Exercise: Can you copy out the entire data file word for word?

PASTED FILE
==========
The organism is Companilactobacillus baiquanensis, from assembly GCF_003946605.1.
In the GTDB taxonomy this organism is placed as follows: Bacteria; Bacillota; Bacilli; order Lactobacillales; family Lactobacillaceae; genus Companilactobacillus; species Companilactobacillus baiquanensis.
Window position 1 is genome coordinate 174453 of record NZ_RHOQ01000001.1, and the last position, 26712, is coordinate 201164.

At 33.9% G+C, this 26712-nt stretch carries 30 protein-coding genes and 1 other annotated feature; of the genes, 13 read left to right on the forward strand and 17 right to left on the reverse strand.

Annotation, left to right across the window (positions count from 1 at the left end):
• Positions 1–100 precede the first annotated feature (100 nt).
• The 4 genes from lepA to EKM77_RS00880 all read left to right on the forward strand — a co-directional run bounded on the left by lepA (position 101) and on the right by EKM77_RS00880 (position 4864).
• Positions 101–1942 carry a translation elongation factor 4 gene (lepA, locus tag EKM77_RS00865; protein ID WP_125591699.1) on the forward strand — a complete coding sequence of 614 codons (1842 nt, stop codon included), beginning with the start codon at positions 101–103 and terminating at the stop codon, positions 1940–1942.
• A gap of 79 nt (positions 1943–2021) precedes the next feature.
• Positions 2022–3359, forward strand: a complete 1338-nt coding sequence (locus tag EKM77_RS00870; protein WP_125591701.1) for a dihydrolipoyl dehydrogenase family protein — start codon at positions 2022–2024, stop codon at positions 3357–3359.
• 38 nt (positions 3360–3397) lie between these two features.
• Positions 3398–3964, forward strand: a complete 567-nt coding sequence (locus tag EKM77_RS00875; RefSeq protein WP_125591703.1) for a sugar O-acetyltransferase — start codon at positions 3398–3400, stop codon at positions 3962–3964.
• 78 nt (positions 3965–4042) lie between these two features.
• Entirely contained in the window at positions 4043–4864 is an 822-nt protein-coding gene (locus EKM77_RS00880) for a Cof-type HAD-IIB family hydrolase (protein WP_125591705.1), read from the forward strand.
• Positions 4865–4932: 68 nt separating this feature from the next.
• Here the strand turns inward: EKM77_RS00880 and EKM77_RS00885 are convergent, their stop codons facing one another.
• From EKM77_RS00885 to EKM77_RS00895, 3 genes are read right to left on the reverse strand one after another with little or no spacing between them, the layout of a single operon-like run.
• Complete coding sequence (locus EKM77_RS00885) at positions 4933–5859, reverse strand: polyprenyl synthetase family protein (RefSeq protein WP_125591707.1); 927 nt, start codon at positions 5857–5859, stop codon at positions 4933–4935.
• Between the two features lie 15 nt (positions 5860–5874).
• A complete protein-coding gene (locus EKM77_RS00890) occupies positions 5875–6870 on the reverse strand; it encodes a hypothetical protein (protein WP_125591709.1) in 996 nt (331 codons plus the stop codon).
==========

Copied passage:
The organism is Companilactobacillus baiquanensis, from assembly GCF_003946605.1.
In the GTDB taxonomy this organism is placed as follows: Bacteria; Bacillota; Bacilli; order Lactobacillales; family Lactobacillaceae; genus Companilactobacillus; species Companilactobacillus baiquanensis.
Window position 1 is genome coordinate 174453 of record NZ_RHOQ01000001.1, and the last position, 26712, is coordinate 201164.

At 33.9% G+C, this 26712-nt stretch carries 30 protein-coding genes and 1 other annotated feature; of the genes, 13 read left to right on the forward strand and 17 right to left on the reverse strand.

Annotation, left to right across the window (positions count from 1 at the left end):
• Positions 1–100 precede the first annotated feature (100 nt).
• The 4 genes from lepA to EKM77_RS00880 all read left to right on the forward strand — a co-directional run bounded on the left by lepA (position 101) and on the right by EKM77_RS00880 (position 4864).
• Positions 101–1942 carry a translation elongation factor 4 gene (lepA, locus tag EKM77_RS00865; protein ID WP_125591699.1) on the forward strand — a complete coding sequence of 614 codons (1842 nt, stop codon included), beginning with the start codon at positions 101–103 and terminating at the stop codon, positions 1940–1942.
• A gap of 79 nt (positions 1943–2021) precedes the next feature.
• Positions 2022–3359, forward strand: a complete 1338-nt coding sequence (locus tag EKM77_RS00870; protein WP_125591701.1) for a dihydrolipoyl dehydrogenase family protein — start codon at positions 2022–2024, stop codon at positions 3357–3359.
• 38 nt (positions 3360–3397) lie between these two features.
• Positions 3398–3964, forward strand: a complete 567-nt coding sequence (locus tag EKM77_RS00875; RefSeq protein WP_125591703.1) for a sugar O-acetyltransferase — start codon at positions 3398–3400, stop codon at positions 3962–3964.
• 78 nt (positions 3965–4042) lie between these two features.
• Entirely contained in the window at positions 4043–4864 is an 822-nt protein-coding gene (locus EKM77_RS00880) for a Cof-type HAD-IIB family hydrolase (protein WP_125591705.1), read from the forward strand.
• Positions 4865–4932: 68 nt separating this feature from the next.
• Here the strand turns inward: EKM77_RS00880 and EKM77_RS00885 are convergent, their stop codons facing one another.
• From EKM77_RS00885 to EKM77_RS00895, 3 genes are read right to left on the reverse strand one after another with little or no spacing between them, the layout of a single operon-like run.
• Complete coding sequence (locus EKM77_RS00885) at positions 4933–5859, reverse strand: polyprenyl synthetase family protein (RefSeq protein WP_125591707.1); 927 nt, start codon at positions 5857–5859, stop codon at positions 4933–4935.
• Between the two features lie 15 nt (positions 5860–5874).
• A complete protein-coding gene (locus EKM77_RS00890) occupies positions 5875–6870 on the reverse strand; it encodes a hypothetical protein (protein WP_125591709.1) in 996 nt (331 codons plus the stop codon).